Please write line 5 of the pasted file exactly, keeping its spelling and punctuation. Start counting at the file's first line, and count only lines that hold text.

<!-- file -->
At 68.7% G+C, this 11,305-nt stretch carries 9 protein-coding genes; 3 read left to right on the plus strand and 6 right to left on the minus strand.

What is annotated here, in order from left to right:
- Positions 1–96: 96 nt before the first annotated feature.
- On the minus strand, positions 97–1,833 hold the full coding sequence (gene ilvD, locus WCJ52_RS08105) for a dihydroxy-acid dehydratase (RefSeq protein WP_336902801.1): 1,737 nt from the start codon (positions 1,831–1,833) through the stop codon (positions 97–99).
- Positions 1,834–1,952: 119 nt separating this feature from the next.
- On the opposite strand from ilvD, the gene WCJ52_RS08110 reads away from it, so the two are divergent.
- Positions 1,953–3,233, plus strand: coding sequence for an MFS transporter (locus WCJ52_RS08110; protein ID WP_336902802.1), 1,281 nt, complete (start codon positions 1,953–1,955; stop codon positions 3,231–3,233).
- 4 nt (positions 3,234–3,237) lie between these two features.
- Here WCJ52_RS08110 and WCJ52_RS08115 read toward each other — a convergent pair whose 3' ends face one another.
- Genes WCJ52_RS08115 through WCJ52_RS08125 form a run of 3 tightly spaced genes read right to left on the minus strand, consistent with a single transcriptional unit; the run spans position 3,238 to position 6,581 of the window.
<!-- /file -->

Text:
- Positions 1,834–1,952: 119 nt separating this feature from the next.